Monday, April 23, 2018
Politics

March column: Rep. Harrison stuck between Tallahassee powers

State Rep. Shawn Harrison, R-Tampa, is "caught between a rock and a hard place," as Mayor Bob Buckhorn put it, in the internecine GOP feud over business incentives and tourism marketing.

That probably makes prospects dim for Harrison to push through appropriations he wanted for University of South Florida, and projects for New Tampa and the Tampa Bay Area Regional Transportation Authority.

The rock: Gov. Rick Scott, who wants to continue funding the Enterprise Florida Inc. and Visit Florida and has the option of vetoing appropriations requested by legislators who don't go along.

The hard place: House Speaker Richard Corcoran, who adamantly opposes Enterprise Florida and Visit Florida and can squash any House member's legislative initiatives.

In the coming legislative session, Harrison had hoped to seek $500,000 to expand the TBARTA van pool program; $6.5 million for a New Tampa Cultural and Emergency Center; and $9 million for a science teaching and research facility at USF.

But legislators are saying privately that Scott has threatened to veto their appropriation requests if they don't vote his way on Enterprise Florida and Visit Florida. Last week, he held a series of rallies including one in Tampa to single out legislators including Harrison who voted in committee for a bill killing the agencies. Scott said he was "shocked" by Harrison's vote.

In an interview this week, Harrison said he's taking his stance against Enterprise Florida and Visit Florida purely on the merits and hasn't felt political pressure from either direction. He said he hopes negotiations will lead to a compromise, which would ease the squeeze.

Between now and May, the end of the session, "I feel confident EFI will come back and prove its worth, and if they do, maybe this issue will resolve itself," Harrison said.

Buckhorn, a friend and occasional ally of Harrison even though they're in different parties, sides with Scott and appeared at Scott's rally, but sympathizes with Harrison's predicament.

"All of us that do this recognize there are consequences for every vote," Buckhorn said.

Harrison may think he has more to fear from Corcoran than Scott.

In a tight budget year, his requests could be long shots anyway, and while Scott's days as governor are waning, Corcoran will be followed as House speaker by Jose Oliva, R-Hialeah, who's solidly in Corcoran's camp.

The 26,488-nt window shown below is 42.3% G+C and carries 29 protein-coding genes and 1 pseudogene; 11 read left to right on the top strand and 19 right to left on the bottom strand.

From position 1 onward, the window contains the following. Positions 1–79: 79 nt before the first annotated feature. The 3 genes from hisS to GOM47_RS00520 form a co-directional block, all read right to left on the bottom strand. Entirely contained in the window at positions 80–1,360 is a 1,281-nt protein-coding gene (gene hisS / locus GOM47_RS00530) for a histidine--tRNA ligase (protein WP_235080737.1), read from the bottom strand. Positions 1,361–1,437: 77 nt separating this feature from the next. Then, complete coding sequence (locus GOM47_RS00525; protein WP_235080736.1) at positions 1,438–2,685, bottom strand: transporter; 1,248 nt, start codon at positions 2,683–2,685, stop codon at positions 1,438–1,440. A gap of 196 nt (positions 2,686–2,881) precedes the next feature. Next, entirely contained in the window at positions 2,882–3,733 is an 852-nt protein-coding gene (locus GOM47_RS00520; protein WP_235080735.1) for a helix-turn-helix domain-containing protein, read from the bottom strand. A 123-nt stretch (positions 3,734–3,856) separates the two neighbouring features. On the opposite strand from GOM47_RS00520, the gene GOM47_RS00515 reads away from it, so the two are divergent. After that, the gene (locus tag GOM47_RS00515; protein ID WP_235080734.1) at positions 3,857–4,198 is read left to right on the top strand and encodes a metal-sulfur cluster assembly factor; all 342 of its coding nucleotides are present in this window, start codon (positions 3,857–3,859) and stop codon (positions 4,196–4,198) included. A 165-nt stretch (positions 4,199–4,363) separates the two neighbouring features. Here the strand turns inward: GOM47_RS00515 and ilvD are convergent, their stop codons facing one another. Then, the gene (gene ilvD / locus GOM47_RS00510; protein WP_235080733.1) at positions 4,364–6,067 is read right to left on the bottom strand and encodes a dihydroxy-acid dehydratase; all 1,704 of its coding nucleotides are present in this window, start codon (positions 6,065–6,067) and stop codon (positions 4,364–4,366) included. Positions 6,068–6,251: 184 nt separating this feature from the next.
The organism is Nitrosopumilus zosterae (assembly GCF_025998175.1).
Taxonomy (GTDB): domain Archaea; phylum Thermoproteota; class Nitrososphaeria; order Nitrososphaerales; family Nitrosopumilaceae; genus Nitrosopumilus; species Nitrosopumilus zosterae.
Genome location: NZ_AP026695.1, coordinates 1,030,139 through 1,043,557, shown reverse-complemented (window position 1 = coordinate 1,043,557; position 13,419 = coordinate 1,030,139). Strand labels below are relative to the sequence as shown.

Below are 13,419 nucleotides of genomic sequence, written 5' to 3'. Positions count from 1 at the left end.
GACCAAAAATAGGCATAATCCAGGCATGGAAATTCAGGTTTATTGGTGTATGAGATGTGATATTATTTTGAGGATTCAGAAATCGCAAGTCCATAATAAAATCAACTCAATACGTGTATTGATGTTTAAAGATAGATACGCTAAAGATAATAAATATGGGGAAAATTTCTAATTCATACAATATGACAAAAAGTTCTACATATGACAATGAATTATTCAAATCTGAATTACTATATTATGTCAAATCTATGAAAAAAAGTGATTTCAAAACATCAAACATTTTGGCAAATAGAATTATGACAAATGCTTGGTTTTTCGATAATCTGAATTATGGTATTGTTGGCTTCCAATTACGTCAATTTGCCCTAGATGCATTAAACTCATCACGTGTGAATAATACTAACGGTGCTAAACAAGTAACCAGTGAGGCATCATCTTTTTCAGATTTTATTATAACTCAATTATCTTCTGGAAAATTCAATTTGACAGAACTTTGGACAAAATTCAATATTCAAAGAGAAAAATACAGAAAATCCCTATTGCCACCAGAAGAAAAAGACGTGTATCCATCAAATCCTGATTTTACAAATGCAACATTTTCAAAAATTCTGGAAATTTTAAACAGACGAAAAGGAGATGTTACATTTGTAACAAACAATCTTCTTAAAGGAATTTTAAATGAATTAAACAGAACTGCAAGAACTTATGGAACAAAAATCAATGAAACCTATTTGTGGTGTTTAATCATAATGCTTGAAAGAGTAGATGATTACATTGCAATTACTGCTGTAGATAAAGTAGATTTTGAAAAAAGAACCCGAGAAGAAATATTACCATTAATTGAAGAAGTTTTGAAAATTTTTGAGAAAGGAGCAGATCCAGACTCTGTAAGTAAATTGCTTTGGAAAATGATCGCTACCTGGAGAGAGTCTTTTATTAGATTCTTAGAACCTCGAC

Buckhorn, meanwhile, doesn't appear to be moving in the direction of running for governor, according to a story last week by the Tampa Bay Times' Adam Smith.

In the past, he's hinted that running for state chief financial officer could be an alternative.

But the resignation of current CFO Jeff Atwater to take a post at Florida Atlantic University could throw a wrench into that idea.

Scott will get to name a temporary replacement. As the mayor noted last week, "It could go from an open seat to a seat with a Republican incumbent in it — for any Democrat that would be a hurdle to overcome."

Meanwhile, former state Sen. Jeremy Ring, D-Margate, who's openly interested in the CFO race, will speak in March at Café con Tampa — a program run by public relations executive Bill Carlson, a political foe of Buckhorn.

Will it be Miranda vs. Maniscalco in Tampa?

Is Tampa City Council member Charlie Miranda really mad enough at fellow council member Guido Maniscalco to leave his safe citywide seat to run in Maniscalco's West Tampa district?

It seems unlikely.

But it turns out the discord has some deep roots. As described with a laugh by Maniscalco, it goes back to the days when Maniscalco's family and the Mirandas were backyard neighbors and argued over a storage trailer in Miranda's backyard.

More recently, the two have disagreed over a citywide stormwater assessment — Maniscalco for it, Miranda against — and a long-running, hotly contested rezoning request by St. Joseph's Women's Hospital. Maniscalco favors it while Miranda, who lives nearby, recuses himself but opposes it, saying the hospital hasn't treated its neighbors well.

Miranda typically doesn't talk about his political plans in advance, and won't say whether he expects to run for re-election to his current seat, take another shot at the mayor's office, or jump to the district race.

"He'll file at the last minute after seeing what I do," Maniscalco said. "I think he could win re-election easily, but coming into my district, I don't know."

He said his Seminole Heights has changed drastically in character in the last decade, and the Beach Park areas of the district were solidly in favor of the stormwater plan.

GOP women host conservative comic

The Tampa Republican Women Federated will host right-wing Jewish comedian Eric Golub at their March 6 dinner meeting.

Golub is a speaker and author who says he wants to take back the world of comedy from liberals, and whose material has made him controversial.

Samples of his tweets: "Andy Puzder withdraws. I wish Barack Obama & Hillary Clinton's fathers had both withdrawn." "Of course Democrats are leaking. They can't help it. Their leaders are old bats. Old people leak."

Contact William March at [email protected]

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